France and Argentina end their World Cup at Parc des Princes this evening the way they began, playing each other in the teeth-grindingly named bronze final. It is a quirk of the tournament that each of the final two pairings began life in the same pool, and the Pumas' 17-12 victory over Les Bleus on the opening night created ripples of after-shock which are only now abating.
Both teams have changed roughly half of their losing semi-final line-ups for a fixture for which a capacity 48,000 crowd is predicted; for both it will be a farewell to their coaches – Argentina's Marcelo Loffreda is off to be head coach at Leicester Tigers while Bernard Laporte, after eight years in the France job, will be a minister for sport in Nicolas Sarkozy's government. One will need the determination and diplomatic skills of a saint to survive in a dauntingly cut-throat environment, and Laporte will probably need to be on his toes too.
Argentina's scrum-half and captain, Agustin Pichot, has not yet called it a day in terms of Tests. "It could be my last game, but I would very much like to do that in Argentina," said the 33-year-old No 9. "This is still an important match. Firstly, because we are playing in the Argentina jersey and, secondly, as it is the end of the World Cup cycle."
Whatever the result, Argentina will look back on the tournament with more satisfaction than their hosts, although it would have been worse still for France had they not beaten New Zealand's All Blacks in the Cardiff quarter-final. Without that, there would have been rotten fruit raining down on Laporte from a great height after last Saturday's semi-final knockout by England. The Perpignan centre David Marty was yesterday reinstated to the starting XV when Damien Traille pulled up with a sore knee. David Skrela, whose Achilles tendon injury early in the World Cup opened the way for Lionel Beauxis to play at fly-half, will be at inside centre with Freddy Michalak at No 10.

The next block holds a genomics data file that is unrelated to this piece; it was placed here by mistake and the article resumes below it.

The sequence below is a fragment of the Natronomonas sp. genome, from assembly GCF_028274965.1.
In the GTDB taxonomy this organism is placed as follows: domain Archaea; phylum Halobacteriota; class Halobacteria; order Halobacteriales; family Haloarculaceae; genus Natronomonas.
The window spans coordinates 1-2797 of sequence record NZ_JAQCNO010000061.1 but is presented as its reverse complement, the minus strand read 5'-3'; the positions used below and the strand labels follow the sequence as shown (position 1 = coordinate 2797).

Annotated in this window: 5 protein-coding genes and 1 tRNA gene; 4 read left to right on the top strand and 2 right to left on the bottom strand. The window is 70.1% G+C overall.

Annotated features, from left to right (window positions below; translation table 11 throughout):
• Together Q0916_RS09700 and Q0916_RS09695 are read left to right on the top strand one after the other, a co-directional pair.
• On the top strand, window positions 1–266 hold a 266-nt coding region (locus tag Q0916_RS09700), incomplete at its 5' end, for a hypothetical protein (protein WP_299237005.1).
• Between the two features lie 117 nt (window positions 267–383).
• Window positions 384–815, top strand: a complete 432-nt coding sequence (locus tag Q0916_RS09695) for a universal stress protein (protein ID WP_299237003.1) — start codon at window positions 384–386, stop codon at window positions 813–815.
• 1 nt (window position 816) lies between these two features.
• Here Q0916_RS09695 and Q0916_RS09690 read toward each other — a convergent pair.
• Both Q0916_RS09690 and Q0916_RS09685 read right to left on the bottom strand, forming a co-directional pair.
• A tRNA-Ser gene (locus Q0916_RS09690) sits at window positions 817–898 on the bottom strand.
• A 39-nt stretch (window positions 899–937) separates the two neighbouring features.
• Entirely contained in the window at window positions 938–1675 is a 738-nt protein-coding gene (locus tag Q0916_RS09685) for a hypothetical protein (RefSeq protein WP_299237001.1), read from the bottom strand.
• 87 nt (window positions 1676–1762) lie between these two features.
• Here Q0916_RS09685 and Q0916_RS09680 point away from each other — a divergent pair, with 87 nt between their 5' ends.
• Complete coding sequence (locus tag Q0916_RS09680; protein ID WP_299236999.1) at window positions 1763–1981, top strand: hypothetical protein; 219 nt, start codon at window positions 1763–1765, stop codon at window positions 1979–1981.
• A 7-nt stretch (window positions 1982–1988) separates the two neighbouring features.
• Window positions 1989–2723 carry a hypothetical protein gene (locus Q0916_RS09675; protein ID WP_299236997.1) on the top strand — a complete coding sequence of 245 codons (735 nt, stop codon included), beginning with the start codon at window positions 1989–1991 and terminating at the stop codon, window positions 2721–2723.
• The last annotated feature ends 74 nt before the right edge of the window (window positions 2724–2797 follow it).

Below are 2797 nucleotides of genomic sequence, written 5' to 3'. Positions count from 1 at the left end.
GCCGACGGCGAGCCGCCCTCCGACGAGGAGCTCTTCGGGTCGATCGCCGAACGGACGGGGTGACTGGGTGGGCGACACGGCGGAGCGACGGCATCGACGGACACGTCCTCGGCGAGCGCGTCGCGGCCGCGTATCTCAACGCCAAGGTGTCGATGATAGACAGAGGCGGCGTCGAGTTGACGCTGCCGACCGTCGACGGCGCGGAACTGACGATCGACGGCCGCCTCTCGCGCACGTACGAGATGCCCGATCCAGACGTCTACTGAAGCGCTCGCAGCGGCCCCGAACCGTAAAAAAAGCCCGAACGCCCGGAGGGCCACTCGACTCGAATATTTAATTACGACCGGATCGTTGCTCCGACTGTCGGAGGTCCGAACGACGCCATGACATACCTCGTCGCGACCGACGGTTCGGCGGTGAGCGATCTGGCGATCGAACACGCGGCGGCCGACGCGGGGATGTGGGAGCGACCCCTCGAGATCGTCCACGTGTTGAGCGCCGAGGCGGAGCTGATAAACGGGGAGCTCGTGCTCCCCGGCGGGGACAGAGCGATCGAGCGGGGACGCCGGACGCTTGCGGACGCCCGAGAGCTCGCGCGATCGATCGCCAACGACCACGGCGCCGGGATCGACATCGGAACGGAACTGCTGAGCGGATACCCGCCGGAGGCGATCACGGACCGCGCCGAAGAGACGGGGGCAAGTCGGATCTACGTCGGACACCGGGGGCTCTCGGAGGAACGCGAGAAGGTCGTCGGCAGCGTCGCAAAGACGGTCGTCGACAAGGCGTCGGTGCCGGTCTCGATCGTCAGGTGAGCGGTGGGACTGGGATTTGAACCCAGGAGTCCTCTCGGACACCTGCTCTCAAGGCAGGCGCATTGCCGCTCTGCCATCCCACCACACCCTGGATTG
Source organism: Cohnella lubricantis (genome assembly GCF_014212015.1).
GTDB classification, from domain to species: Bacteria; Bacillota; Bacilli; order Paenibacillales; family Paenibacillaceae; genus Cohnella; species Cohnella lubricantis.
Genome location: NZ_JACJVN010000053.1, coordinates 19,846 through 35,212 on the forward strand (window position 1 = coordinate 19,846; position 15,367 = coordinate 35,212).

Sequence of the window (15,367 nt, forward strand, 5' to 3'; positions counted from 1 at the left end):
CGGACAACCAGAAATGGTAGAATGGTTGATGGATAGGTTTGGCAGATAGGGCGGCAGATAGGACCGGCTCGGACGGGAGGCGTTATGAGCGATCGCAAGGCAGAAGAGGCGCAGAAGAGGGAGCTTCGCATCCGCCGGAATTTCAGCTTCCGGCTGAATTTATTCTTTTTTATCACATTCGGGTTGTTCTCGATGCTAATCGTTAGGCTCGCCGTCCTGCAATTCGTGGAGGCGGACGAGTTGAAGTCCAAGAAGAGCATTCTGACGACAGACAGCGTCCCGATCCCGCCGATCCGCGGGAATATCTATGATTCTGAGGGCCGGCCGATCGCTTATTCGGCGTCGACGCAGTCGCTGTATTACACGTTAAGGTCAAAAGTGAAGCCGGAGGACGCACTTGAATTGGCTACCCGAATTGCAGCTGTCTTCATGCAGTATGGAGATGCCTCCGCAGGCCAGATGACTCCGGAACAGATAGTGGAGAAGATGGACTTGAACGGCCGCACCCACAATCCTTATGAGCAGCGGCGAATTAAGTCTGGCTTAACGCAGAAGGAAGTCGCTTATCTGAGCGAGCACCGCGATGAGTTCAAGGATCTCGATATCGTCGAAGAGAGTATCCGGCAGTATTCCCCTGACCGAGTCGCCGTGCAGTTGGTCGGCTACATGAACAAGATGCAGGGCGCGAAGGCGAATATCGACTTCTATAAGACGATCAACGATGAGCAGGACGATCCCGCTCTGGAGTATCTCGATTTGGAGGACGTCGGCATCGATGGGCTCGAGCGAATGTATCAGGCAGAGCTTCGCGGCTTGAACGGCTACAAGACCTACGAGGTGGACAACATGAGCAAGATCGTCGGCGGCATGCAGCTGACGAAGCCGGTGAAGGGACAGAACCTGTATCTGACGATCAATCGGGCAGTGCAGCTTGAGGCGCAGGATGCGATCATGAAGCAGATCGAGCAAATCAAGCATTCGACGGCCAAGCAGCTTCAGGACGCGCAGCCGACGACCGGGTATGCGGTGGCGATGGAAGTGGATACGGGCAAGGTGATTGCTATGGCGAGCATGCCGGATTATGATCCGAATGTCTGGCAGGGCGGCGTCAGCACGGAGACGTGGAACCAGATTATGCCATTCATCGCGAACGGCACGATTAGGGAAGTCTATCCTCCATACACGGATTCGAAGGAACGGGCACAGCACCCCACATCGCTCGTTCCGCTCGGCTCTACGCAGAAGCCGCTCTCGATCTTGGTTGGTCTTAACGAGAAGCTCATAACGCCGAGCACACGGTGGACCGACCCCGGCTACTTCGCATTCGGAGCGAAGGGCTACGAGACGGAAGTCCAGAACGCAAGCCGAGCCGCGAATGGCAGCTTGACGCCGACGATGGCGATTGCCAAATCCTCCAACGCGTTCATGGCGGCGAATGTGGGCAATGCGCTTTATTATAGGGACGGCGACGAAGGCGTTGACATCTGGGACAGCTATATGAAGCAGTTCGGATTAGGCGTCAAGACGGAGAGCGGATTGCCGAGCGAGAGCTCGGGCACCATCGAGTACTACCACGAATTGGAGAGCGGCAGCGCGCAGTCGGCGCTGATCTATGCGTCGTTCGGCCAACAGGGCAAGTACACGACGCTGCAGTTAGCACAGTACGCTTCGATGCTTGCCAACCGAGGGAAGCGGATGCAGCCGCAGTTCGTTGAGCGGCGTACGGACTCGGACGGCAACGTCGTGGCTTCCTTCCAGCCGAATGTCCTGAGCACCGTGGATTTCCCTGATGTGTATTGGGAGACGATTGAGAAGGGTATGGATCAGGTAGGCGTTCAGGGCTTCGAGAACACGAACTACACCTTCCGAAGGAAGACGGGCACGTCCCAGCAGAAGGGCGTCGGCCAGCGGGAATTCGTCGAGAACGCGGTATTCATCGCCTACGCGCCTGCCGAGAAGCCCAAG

Aurélien Rougerie, the big wing considered surplus to requirements against England, will start tonight. "There's undeniably an element of revenge involved," Rougerie said. "We want to prove it wasn't the real French team which lost to Argentina.
And for some players it will be their international swansong." Fabien Pelous is not in the XXII, so has played his French record 118th and last Test, but Raphaël Ibañez, the hooker and captain, is waiting until after this match before announcing his international retirement. Of course Ibañez – à la Jason Robinson, Lawrence Dallaglio and Mark Regan – retired once before, after France lost the third-place match to New Zealand 40-13 in Sydney in 2003. In the latter respect, he has a chance to go one better.
Less than a week after starting at Leicester on 5 November, Loffreda – going full-time as a coach after work as a civil engineer and sales manager – has a Heineken Cup match at Leinster on the 10th. "Before Marcelo, the talk was of an achievement with each big victory," said Felipe Contepomi, the Argentina and Leinster centre. "Today people simply say the Pumas are hard to beat. Loffreda has changed the mentality of the Argentine player."
France: C Poitrenaud; A Rougerie, D Marty, D Skrela, C Dominici; F Michalak, J-B Elissalde;J-B Poux, R Ibañez (capt), P de Villiers, L Nallet, J Thion, Y Nyanga, T Dusautoir, I Harinordoquy. Replacements: S Bruno, N Mas, S Chabal, R Martin, P Mignoni, L Beauxis, V Clerc.
Argentina: I Corleto; F M Aramburu, M Contepomi, F Contepomi, H Agulla; J M Hernandez, A Pichot (capt); R Roncero, A Vernet Basualdo, O Hasan, R Alvarez Kairelis, P Albacete, M Durand, J M Fernandez Lobbe, G Longo. Replacements: M Ayerza, E Guiñazu, E Lozada, J M Leguizamon, N Fernandez Miranda, F Todeschini, H Senillosa.
Referee: P Honiss (New Zealand).